Entertainment & Arts

Book review: ‘V Is for Vengeance’

Sue Grafton, author of the alphabetically themed mystery series starring the snappy female detective Kinsey Millhone and a town very much like 1980s Santa Barbara, has long been adamant that her books and her character would never make it to the Hollywood screen.

She even told her children that she would haunt them like a malevolent ghost if they were to sell the rights after her death.

It certainly hasn’t kept her heroine from the kind of fame that is usually only achieved by being the main character in a blockbuster film.

Any casual reader of mysteries, indeed, anyone who has ever rented a weekend cabin in the mountains, the desert or at the beach equipped with a bookcase of paperbacks is familiar with Grafton’s protagonist and her alphabetized series of madcap cases.


So you know that central to the books’ appeal is not the hoodlums and their crimes — which are often fueled by alcohol or stupidity rather than the epic, high-stakes evil driving other crime books — but rather Kinsey herself. She has reassuring habits. She runs three miles a day and grumbles about it. She likes to drink bad wine and hide from the world on her couch with a peanut butter and pickle sandwich. She doesn’t have much of a love life, but she does have a “Cheers"-like supporting cast, including her beloved 80-something landlord Henry Pitt.

Most of all, she is witty and weary and a lot of fun. When we first run into Kinsey in “V Is for Vengeance,” the 22nd book in the series, she has had her nose broken, on her birthday no less. This happened, she admits, because yet again she was “sticking said nose into someone else’s business.”

It goes without saying that someone soon winds up dead, and that Kinsey can’t let it go. She pulls at the pieces until she determines that her chance encounter with a lingerie shopper connects to murder, a nationwide shoplifting ring and, of course, a naughty cop and a thief with a heart of gold.

But we’re getting ahead of ourselves, something dedicated readers know that Grafton doesn’t do.


In her books, there is always time for one-liners and amusing descriptions and asides, which are half the fun.

Take the trip to the lingerie store that sets the story in motion: Grafton takes the time to describe the route Kinsey takes, her choice of parking spots and the fact that Kinsey usually prefers “the low-end chain stores, where aisles are jammed with racks of identical garments, suggesting cheap manufacture in a country unfettered by child labor laws.”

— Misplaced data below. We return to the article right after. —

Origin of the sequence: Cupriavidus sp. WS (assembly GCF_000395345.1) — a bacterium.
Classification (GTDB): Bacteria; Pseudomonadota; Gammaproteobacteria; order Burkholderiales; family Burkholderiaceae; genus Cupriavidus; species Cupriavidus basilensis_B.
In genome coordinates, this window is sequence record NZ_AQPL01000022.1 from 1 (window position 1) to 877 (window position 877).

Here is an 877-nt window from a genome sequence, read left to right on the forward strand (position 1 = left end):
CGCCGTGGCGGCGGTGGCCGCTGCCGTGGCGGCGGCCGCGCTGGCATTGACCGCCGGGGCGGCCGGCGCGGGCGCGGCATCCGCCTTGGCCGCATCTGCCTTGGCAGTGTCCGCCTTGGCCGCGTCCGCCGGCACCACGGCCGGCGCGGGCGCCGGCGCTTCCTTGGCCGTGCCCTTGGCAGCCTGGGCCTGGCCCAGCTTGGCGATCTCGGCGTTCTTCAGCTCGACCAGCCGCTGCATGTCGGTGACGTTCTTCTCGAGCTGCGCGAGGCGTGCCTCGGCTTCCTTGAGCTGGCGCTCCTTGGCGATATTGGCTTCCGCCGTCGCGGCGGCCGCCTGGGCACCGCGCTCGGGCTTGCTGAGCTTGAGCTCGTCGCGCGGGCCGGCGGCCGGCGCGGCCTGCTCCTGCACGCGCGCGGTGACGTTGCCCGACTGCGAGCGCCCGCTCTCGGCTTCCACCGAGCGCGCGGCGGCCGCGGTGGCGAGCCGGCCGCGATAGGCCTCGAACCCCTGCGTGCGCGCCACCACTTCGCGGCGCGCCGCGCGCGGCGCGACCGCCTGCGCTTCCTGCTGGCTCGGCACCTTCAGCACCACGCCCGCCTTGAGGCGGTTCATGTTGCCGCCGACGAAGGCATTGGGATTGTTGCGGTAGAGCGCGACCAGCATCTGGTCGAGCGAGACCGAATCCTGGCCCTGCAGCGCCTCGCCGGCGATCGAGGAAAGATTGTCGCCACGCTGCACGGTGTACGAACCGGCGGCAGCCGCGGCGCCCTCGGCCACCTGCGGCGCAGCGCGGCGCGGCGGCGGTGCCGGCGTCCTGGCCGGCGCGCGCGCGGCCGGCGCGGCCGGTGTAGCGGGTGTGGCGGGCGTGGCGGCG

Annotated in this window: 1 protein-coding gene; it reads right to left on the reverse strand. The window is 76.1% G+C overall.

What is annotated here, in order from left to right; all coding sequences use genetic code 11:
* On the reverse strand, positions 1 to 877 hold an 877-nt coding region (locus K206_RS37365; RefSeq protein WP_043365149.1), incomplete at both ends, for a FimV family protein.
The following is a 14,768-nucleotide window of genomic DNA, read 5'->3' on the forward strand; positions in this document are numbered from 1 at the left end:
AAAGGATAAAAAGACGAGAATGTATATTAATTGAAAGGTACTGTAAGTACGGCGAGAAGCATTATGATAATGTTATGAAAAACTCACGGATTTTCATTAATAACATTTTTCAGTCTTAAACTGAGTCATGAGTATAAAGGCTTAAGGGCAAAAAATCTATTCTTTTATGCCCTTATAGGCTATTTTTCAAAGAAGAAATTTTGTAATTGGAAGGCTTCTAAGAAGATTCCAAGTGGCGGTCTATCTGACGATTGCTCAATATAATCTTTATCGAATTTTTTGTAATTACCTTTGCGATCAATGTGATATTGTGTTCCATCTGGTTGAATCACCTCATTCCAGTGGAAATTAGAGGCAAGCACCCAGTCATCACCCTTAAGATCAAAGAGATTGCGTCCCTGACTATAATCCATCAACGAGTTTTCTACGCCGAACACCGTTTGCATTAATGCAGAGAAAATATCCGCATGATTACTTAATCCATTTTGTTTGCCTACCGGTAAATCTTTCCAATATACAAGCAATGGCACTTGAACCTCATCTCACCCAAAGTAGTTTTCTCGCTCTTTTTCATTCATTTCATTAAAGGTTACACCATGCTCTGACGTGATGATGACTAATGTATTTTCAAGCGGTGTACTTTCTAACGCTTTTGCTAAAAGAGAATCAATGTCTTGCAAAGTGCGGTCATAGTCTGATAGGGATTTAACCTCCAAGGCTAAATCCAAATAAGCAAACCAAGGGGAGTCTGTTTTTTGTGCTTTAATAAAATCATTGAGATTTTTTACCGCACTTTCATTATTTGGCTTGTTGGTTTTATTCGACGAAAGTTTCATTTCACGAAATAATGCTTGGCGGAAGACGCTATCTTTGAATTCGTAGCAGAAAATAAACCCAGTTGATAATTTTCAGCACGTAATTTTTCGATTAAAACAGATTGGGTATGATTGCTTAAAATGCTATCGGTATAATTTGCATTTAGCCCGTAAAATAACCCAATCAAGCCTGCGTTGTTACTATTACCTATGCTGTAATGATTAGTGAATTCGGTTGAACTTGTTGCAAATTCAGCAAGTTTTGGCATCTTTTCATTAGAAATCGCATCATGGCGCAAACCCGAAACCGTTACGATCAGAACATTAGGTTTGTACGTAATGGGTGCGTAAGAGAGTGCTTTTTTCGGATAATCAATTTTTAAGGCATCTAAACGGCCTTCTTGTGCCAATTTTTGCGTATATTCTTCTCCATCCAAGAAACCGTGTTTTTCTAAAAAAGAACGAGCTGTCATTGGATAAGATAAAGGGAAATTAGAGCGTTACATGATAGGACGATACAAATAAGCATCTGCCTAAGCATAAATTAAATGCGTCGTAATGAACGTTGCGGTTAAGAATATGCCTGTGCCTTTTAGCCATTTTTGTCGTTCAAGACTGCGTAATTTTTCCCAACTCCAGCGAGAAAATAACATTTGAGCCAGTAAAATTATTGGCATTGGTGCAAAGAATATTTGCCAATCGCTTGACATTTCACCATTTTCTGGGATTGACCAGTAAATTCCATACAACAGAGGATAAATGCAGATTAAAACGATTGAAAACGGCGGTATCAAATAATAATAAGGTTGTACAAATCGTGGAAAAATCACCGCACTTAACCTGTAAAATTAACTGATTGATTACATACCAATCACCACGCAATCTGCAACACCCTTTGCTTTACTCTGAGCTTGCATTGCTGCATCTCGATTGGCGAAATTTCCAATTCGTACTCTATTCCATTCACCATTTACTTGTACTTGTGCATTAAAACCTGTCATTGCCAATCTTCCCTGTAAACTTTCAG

But on this day, Kinsey picks a Nordstrom, where, bored of “holding lacy scraps across my pelvis” she allows herself to be diverted by a woman stealing teddies and silk pajamas. Kinsey alerts store security, the woman is arrested and shortly thereafter turns up dead.

The initial verdict is suicide, but of course Kinsey is determined to learn more. Off she goes on her usual mix of madcap drives in her blue Mustang and stakeouts around Santa Teresa and surroundings, with her low-tech notecards, her witty repartee with any number of people and her disgusting meals at the local pub.

It’s not long before she’s threatened, and vows briefly to mind her own business, although this determination lasts less than a sentence before she is back for more.

As she did in 2009’s “U Is for Undertow” and other previous books, Kinsey shares the spotlight in “Vengeance” with a few other characters whose stories are at first unrelated and who get chapters devoted to their points of view.

This time, we get a manipulative but appealing trophy wife with a tragic past and a semi-decent gangster looking for love. These characters are less believable than Kinsey, as is their romance, although because they are drawn by Grafton they are still highly entertaining.

It will not lessen the suspense to reveal that these two eventually wind up intertwined in the same mystery as Kinsey. Or that Kinsey comes out, as always, bruised and battered but ready for a glass of Chardonnay and her next case.


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